Cross Plains, Texas. 1936. There is a young man, a writer by trade, plagued by a strange illness. In this time and place he is known as James Allison, but there were other times and other places, which came to him in dreams that spoke of other lives lived in other realms. Realms that are plagued by the same spirit of the sickness that has inflicted James Allison and seek to destroy all that was and will be! The spirit of the dark god Set!
Through Allison the heroes of the ages are summoned and joined together to face this menace, even as they fight it in their own times. Conan; a thief and reaver from a land before time, who has often crossed paths with the Stygian wizards who worship Set. Marc Spector, known as the Moon Knight; chosen of Khonshu, the Pale Crescent of Egypt, who has fought to delay the night when Set drags the moon from the sky and all becomes black. Solomon Kane; a Puritan and Paladin who seeks to destroy all that is evil in the name of his One True God. Dark Agnes; a fierce and fiery woman warrior, who slew her betrothed and rode off in search of adventure rather than be a dull and dutiful wife. All shall be tested as never before, in a battle for the souls of all humanity!
Presumably there is some reason why “James Allison” was not Robert E. Howard in this story, though it is clear who the author summoning these ancient heroes into battle is meant to be. Even without the reference to Cross Plains, Texas (Howard’s home town, if you did not know.), the artwork captures the famous Howard house (now a museum) quite well and writer Jim Zub does a masterful job of mimicking Howard’s prose with the text introducing this issue, which sounds like it could have come straight from Weird Tales.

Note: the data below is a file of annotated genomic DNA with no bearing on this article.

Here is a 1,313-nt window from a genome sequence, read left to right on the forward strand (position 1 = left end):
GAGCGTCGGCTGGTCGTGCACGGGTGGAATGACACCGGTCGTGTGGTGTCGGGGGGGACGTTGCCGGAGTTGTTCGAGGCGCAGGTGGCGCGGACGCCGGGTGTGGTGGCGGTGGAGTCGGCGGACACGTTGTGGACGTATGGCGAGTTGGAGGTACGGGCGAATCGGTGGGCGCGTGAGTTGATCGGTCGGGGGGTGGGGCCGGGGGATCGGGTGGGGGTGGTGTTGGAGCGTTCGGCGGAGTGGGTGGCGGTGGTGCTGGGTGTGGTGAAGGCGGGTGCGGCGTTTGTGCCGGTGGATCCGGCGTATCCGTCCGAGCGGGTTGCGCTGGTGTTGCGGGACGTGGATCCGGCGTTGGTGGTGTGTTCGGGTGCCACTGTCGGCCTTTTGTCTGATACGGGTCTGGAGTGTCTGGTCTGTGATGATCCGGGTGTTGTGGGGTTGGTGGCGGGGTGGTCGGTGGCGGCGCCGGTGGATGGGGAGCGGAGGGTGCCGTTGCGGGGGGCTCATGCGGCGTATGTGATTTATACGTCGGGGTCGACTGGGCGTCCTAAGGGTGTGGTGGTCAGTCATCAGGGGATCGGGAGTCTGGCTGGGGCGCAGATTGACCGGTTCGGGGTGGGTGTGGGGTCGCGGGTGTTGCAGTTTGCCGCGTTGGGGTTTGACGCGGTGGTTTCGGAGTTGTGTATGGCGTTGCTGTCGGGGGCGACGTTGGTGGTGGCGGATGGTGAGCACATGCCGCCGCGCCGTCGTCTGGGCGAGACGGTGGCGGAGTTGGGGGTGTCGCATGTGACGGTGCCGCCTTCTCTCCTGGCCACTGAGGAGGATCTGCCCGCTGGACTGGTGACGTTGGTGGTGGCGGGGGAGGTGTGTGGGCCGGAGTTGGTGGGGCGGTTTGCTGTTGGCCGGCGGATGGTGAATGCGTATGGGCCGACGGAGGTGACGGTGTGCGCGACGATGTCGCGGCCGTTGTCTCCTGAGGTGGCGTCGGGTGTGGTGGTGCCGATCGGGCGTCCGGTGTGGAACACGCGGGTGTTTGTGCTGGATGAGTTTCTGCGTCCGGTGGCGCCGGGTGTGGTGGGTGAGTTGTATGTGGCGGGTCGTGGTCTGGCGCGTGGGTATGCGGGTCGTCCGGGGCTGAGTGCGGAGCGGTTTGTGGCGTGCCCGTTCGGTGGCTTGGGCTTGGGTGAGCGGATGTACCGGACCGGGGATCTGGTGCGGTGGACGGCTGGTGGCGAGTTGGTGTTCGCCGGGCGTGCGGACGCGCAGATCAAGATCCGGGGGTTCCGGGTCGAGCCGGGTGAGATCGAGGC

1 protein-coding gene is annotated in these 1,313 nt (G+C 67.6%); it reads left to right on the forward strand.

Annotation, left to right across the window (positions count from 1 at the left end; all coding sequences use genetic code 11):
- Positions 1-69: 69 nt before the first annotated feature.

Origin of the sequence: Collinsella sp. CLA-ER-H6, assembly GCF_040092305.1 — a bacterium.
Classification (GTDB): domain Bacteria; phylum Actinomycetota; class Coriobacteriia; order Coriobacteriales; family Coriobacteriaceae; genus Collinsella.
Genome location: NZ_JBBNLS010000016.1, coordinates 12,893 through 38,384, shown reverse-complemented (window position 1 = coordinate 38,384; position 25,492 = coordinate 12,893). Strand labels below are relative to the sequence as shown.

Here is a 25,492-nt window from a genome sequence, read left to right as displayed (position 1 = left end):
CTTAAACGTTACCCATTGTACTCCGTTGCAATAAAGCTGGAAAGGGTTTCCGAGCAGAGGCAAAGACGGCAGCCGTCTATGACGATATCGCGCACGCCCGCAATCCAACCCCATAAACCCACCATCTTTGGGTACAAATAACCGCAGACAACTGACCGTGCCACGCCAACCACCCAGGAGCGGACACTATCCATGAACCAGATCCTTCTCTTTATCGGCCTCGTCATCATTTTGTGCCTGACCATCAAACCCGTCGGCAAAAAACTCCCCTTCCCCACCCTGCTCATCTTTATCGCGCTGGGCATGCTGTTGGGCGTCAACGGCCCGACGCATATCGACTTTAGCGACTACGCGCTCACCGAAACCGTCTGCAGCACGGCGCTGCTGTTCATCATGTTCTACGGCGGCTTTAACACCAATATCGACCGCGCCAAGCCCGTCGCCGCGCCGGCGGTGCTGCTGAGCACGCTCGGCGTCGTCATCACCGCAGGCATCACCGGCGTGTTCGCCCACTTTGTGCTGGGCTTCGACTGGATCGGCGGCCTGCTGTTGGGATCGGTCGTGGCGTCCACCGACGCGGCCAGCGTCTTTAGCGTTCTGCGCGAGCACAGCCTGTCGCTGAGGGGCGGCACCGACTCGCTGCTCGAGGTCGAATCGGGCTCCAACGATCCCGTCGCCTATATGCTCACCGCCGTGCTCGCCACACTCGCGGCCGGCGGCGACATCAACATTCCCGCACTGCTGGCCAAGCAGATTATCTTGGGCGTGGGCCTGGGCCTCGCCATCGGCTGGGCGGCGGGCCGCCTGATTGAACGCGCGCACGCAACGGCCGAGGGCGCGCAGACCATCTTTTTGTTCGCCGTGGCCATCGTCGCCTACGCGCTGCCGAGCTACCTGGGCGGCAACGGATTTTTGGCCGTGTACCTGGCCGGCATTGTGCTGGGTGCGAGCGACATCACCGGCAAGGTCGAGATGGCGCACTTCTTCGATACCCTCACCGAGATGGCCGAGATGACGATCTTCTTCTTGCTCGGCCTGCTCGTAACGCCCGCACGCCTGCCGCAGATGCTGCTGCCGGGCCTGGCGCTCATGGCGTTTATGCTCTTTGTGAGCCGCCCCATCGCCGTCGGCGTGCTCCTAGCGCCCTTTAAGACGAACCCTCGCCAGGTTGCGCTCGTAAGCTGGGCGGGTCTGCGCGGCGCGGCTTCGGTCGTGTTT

In other words, Conan: Serpent War #1 is not your typical team-up comic, nor is it at all exploitative of Howard’s work and characters. Solomon Kane, Conan and Dark Agnes are all written true to form here, though I know that some Howard scholars will debate the appropriateness of Agnes fighting cultists when the two stories involving her which Howard completed were non-supernatural historical pieces. (A third unfinished Dark Agnes story, “Mistress of Death,” was completed by Gerald W. Page in 1971 and includes a sorcerer villain, but it is largely considered a lesser work.) I’m not that familiar with Moon Knight, but he seems to be in character as well, from what I do know.
Amusingly, the only fault to the story is that it doesn’t introduce these heroes as well as it might have, so the Howard purists who might object to this adaptation on principle are the only ones who may get all the references. We do get two-page graphic montages showing the characters in action and detailing some of their exploits, but the text doesn’t give us much beyond a basic description of who they are. Presumably we will get to learn more in later issues as we see the heroes interact with one another.
The artwork is vividly detailed, with two teams handling different sections of the story. Vanesa R. Del Rey and Jean-Francois Beaulieu turn the sequences showing James Allison into vivid works of horror, reminiscent of the EC Comics of the early 1950s. The main section of the comic showing our heroes in action look more traditionally heroic but are no less skillfully brought to life by Scot Eaton, Scott Hanna and Frank D’Armata. Travis Lanham also deserves praise for his clear, precise lettering and his expressive sound effects balloons.
While not a substitute for The Complete Robert E. Howard Library, Conan: Serpent War #1 is a spirited tribute to Howard’s work and heroes. I’m not sure how effective it is in introducing Howard’s more obscure heroes to modern audiences, but I do hope we might get a Dark Agnes solo series out of this book.
(EDIT NOTE: Apparently there IS a Dark Agnes mini-series on the way. Hurray!)
Conan: Serpent War #1 releases on December 4th, 2019!
Written by The Critic The Internet Deserves, but not the one it needs right now…. Matt Morrison. He’s a smart-ass guardian. A sarcastic protector. A Snark Knight.